Wudjang: Not the Past marks Stephen Page’s last production as Artistic Director of Bangarra Dance Theatre after almost 32 years. This alone makes Wudjang significant. Those three remarkable decades saw Bangarra trail blaze through Australian history and dance, reshaping national discussions on Indigenous identity. Australia would not be the same without Bangarra – a triumphant story of vision, voice and talent against the odds.

Elma Kris and Lillian Banks in Wudjang: Not the Past
© Daniel Boud

True to Page’s legacy as innovator, Wudjang explores new territory even as it represents his final chapter as Director. In collaboration with Sydney Theatre Company, Wudjang moves beyond Bangarra’s usual dance narrative to embrace theatre and live music (with Alana Valentine credited as Page's co-writer, and music by Steve Francis). Page describes it as “narrative dance theatre and contemporary ceremony”, with the story told by seventeen Bangarra dancers as well as five actor-singers and four musicians. As the spotlights shone down on the actors, singing in the Mibinyah language, and the dancers moved around them in that uniquely Bangarra style, I realised there was nowhere else in Australia (or anywhere else in the world) one could see such a production. I was watching stagecraft exploring the notion of a truly Indigenous dance opera, rock opera or musical, drawing on Indigenous ceremony and corroboree. As far as I know, such a thing has rarely, if ever, been produced before. Other critics have remarked Wudjang defies categorisation or is multi-form – but I think what is actually happening is that Wudjang, with its Indigenous core, explores the creation of a new genre. This experimentation explains the slightly uneven flow from song to dance in some scenes, but its bold approach is also exciting.

Elaine Crombie in Wudjang: Not the Past
© Daniel Boud

At the same time, Wudjang is also intimate. It takes Bangarra into the culture of Page’s family – the Yugambeh people of the Gold Coast Hinterland, his father's people. And it is dedicated to his late brother David, Bangarra’s composer and songman, whom Page remarked he could imagine saying “At last you're telling our story”.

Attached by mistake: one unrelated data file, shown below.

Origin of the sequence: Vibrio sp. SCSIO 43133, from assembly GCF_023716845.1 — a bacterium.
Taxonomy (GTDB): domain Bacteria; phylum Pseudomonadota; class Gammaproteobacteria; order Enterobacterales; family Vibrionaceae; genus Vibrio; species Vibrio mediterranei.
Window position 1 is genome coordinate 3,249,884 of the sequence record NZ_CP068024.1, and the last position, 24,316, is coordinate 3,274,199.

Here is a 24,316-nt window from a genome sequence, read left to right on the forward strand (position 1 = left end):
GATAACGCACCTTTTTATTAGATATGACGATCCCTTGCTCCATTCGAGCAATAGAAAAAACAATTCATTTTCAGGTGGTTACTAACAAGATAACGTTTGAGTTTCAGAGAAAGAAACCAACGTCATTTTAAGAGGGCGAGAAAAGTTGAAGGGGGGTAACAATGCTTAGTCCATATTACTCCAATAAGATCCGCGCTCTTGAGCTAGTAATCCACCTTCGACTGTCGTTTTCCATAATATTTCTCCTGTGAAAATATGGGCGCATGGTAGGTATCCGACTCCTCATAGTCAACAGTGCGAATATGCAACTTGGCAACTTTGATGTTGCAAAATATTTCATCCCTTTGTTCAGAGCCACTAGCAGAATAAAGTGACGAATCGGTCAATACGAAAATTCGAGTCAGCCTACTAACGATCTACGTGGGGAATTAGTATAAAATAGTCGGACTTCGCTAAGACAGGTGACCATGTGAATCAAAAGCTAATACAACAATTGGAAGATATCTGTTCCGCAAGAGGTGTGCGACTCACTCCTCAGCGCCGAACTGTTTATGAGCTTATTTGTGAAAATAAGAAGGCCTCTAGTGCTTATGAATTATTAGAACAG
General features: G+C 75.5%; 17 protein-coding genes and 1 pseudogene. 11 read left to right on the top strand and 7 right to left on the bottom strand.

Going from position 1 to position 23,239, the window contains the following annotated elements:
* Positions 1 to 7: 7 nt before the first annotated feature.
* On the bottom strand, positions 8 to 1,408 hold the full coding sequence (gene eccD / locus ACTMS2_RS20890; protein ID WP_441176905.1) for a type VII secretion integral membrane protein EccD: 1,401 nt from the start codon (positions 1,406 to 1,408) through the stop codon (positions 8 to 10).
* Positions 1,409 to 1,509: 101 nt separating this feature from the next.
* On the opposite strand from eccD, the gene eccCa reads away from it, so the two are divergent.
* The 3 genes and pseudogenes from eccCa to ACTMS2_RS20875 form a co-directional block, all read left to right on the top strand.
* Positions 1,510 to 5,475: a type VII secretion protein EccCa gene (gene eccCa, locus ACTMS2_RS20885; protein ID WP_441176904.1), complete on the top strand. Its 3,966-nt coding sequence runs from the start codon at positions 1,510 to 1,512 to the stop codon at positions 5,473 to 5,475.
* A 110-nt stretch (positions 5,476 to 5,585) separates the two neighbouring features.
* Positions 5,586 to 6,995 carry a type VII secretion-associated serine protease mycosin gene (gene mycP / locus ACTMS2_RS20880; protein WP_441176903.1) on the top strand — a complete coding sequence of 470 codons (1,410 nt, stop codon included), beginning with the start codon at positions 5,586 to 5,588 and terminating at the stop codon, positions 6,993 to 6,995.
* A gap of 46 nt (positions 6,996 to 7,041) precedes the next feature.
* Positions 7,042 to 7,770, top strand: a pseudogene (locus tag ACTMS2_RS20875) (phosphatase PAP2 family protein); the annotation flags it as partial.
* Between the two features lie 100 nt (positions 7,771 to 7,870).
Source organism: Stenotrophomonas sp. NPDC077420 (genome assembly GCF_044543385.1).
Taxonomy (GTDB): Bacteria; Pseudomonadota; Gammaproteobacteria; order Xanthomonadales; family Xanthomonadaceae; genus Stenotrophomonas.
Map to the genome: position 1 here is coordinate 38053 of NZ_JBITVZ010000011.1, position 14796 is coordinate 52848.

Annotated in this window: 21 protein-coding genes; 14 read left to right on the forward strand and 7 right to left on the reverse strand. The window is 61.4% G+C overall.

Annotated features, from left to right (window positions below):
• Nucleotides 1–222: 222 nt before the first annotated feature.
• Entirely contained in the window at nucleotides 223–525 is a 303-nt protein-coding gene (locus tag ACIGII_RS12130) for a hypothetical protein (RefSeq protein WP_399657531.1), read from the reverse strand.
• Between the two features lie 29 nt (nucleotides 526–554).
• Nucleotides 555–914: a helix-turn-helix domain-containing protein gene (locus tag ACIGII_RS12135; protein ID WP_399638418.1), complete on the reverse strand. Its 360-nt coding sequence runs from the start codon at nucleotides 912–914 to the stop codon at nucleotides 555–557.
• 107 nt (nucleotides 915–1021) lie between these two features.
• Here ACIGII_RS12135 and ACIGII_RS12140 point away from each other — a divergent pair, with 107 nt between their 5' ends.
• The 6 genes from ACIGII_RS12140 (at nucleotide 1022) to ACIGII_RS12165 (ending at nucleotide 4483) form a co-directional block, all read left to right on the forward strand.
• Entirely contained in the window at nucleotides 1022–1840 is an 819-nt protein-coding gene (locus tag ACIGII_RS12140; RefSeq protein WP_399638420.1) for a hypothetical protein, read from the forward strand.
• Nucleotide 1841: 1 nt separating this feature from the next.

Wudjang opens with the houselights on – spluttering as the clanking of mining equipment fills the auditorium and the audience is transported down a mine shaft before a deafening blast shatters into silence. The stage lights slowly pierce the darkness to reveal a wheel extractor brooding over a dusty cluster of miners (Jacob Nash’s set and Nick Schlieper’s lighting, both strikingly effective). A giant slab of cracked rock protrudes from the ground. The miners are grouped over the ancient remains of Wudjang (meaning “mother”), danced by Bangarra Elder Elma Kris with her usual uniquely assured presence. Wudjang’s remains are protected by Uncle Bilin (Kirk Page), who takes her to a sacred place where she is awakened with her spirit companion Gurai (Lillian Banks in a remarkable performance). Bilin’s niece Nanahng (Jess Hitchcock) is sceptical about the past’s relevance, and so begins her journey with Wudjang as guide.

Elma Kris and Lillian Banks in Wudjang: Not the Past
© Daniel Boud

Their people's story is recounted in eight scenes detailing colonisation, forced labour, massacre, inconsolable loss, and rape of the land and women. A memorable section is the arrival of sheep, featuring Justin Smith as a bizarrely hokey flag-bearing settler. The dancers pour over the rocky outcrop in a yammering swarm of dusty wool, loping and bleating roughly before spasming across the stage. Elaine Crombie, who has remarkable stage presence, is powerful in a ballad about sexual assault, where she declares no man will ever touch her again. Crombie also creates one of the most viscerally confronting scenes of the night. Running round the corner of the outcrop to discover the body of a loved one, screams of such raw grief are ripped from her mouth that you feel the sound pierce your own chest. Crombie is also joined by Tessa Nuku, whose voice has a unique reedy timbre that becomes especially haunting in a lullaby about how love and coercion lay together in the histories of her mixed-race Indigenous ancestors.

Wudjang: Not the Past
© Daniel Boud

Whilst Wudjang confronts the realities of trauma, it also tributes resilience and the beauty of Indigenous identity. These moments, which involve the full Bangarra ensemble in scenes akin to Bangarra’s usual fare, are powerful juxtaposed against the darker scenes. Jennifer Irwin’s costumes – even more detailed and textural than usual – are particularly compelling in communicating that cultural richness. It is here that Nanahng (with Hitchcock singing in a silvery soprano) awakens to the realisation that one cannot have the future without the past.

As Wudjang is laid to rest, the backdrop changes from mining shaft black to an endless blue as a shower of wattle flowers rains on the company like pouring gold. It is a breathtaking moment. As the lights slowly dim, the silhouettes of the performers remain still, alert and eternal on the rocky outcrop. A fitting send-off for Page, and a reflection that Bangarra’s presence channels an ancient and living legacy. 

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